The US-India relationship presently presents the US foreign policy establishment with a paradox. The degradation of India’s democracy challenges the logic underlying the relationship. If China is to be contained because it is authoritarian, then why should the United States bolster the power and prestige of increasingly authoritarian India? Would this not help Delhi become what Washington fears of Beijing?
With the Obama administration’s “pivot to Asia” and the adoption of the term “Indo-Pacific” under the Trump tenure, India came to occupy the center stage of US foreign policy. The hope is that India would serve as a counterweight to an “increasingly assertive” China. Under the Biden administration, the key mechanism for realizing this hope has been “the Quad,” or the US-Australia-India-Japan Consultations. Experts see this informal grouping as representing a “potential paradigm shift” from “ceremonial, process-centered multilateral institutions” like the ASEAN Regional Forum to a “functional, results-oriented problem-solving institution.” Beijing sees it as reflecting a “Cold War mentality,” an outdated view of the world.
Washington is also trying to build stronger military ties with Delhi. The two countries’ total defense trade went from near zero in 2008 to over $20 billion in 2020. In 2016, the United States designated India as a Major Defense Partner in order “to elevate” the defense partnership “to a level commensurate with that of the United States’ closest allies and partners.” In 2018, India’s status was elevated to Strategic Trade Authorization tier 1, thereby allowing it to receive license-free access to a wide range of military and dual-use technologies regulated by the Department of Commerce.
In 2019, the United States and India conducted their first-ever tri-service (ground, naval, and air forces) exercise, called Tiger Triumph. The focus was on disaster response and humanitarian aid delivery, but observers described it as “an improvement over the type of joint military exercises that the two countries have held to date” and “an indication that defense relations between the two sides are steadily deepening.”
The United States had once partnered with China to contain the USSR, and expected that the former would eventually become a “responsible stakeholder.” It is now betting on India to contain China and assumes that it would remain a responsible stakeholder for years to come. Why? Because India is “the world’s largest democracy.”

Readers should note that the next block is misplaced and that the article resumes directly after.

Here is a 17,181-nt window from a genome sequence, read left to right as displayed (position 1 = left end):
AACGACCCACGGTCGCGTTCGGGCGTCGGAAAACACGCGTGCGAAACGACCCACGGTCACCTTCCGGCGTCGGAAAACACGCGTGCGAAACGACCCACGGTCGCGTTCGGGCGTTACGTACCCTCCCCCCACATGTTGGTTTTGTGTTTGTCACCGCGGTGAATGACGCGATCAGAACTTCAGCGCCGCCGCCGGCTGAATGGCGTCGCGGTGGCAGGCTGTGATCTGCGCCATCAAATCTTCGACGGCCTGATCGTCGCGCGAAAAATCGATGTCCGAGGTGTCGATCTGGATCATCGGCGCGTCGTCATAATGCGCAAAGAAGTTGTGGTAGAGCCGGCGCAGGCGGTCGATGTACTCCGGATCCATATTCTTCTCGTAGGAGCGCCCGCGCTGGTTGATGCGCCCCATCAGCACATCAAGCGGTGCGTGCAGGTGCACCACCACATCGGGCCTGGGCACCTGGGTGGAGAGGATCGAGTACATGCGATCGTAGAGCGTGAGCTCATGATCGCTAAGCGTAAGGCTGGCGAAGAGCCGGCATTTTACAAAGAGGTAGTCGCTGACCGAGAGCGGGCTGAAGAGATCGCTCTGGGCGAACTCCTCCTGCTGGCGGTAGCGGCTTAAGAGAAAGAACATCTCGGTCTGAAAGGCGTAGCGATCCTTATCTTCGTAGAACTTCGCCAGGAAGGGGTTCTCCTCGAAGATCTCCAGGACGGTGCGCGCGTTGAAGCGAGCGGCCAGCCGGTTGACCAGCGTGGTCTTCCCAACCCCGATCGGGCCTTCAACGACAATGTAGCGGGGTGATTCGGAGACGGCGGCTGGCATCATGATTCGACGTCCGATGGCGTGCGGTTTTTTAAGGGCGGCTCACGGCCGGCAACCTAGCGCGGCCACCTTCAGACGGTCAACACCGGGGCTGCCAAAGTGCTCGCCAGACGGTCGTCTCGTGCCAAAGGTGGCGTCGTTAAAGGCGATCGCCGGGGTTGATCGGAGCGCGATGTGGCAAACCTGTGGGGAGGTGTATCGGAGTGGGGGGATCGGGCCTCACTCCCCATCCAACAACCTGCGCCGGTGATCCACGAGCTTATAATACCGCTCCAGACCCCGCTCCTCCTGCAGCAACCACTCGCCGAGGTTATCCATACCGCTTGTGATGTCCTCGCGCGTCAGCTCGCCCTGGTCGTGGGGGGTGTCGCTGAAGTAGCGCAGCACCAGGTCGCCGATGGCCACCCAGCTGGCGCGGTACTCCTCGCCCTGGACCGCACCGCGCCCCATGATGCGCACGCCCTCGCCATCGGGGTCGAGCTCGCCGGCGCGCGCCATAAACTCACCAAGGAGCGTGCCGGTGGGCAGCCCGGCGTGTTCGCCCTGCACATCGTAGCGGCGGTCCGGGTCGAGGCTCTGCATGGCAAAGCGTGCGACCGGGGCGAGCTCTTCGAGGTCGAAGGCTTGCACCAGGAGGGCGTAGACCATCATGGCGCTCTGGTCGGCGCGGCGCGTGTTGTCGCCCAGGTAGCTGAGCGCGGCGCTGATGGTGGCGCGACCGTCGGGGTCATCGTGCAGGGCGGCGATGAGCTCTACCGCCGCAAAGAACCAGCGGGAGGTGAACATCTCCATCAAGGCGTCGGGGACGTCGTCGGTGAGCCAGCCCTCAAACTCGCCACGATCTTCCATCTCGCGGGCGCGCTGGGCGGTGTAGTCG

The rationale behind the Quad is that it is a grouping of countries that share not only strategic interests, but also political values. It is not a pact based on the Kautilyan logic of “the enemy of my enemy is my friend.” And, if the Quad is to continue developing and be effective long-term, the shared political values will play an essential role in its legitimacy, prestige, and sustainability.
On March 12, 2021, Quad leaders held a “historic” virtual summit and issued a joint statement entitled “The Spirit of the Quad.” In it, they publicly pledged their commitment to supporting, among other things, the rule of law, peaceful resolution of disputes, and democratic values.
If Prime Minister Narendra Modi is to honor his pledge, India has a long way to go in reversing the well-documented course of illiberalism. And, if the Quad and the Indo-Pacific strategy are to work, the United States must hold India accountable.
During his first visit to India, US Secretary of State Antony Blinken should publicly foreground democratic freedoms and human rights, rather than relegate them to closed-door banter. Reputation matters a great deal to India, as it does to other regional powers. It is time for the Biden administration to make clear that creeping authoritarianism carries a significant cost to India’s international standing.
Some might fear that challenging Delhi could undermine its willingness to contain Beijing. But, if India chooses to help contain China, it would be because doing so is in its interest, not because of American diplomatic maneuvering. There is adequate diplomatic wiggle room for a difficult conversation about the worrying state of India’s democracy. The question is whether Secretary Blinken is willing to have it.
Yelena Biberman is a nonresident senior fellow at the Atlantic Council’s South Asia Center, an associate professor of political science at Skidmore College, and a fellow at the Modern War Institute at West Point. Her book, Gambling with Violence: State Outsourcing of War in Pakistan and India, was published by Oxford University Press in 2019.
The South Asia Center serves as the Atlantic Council’s focal point for work on the region as well as relations between these countries, neighboring regions, Europe, and the United States.
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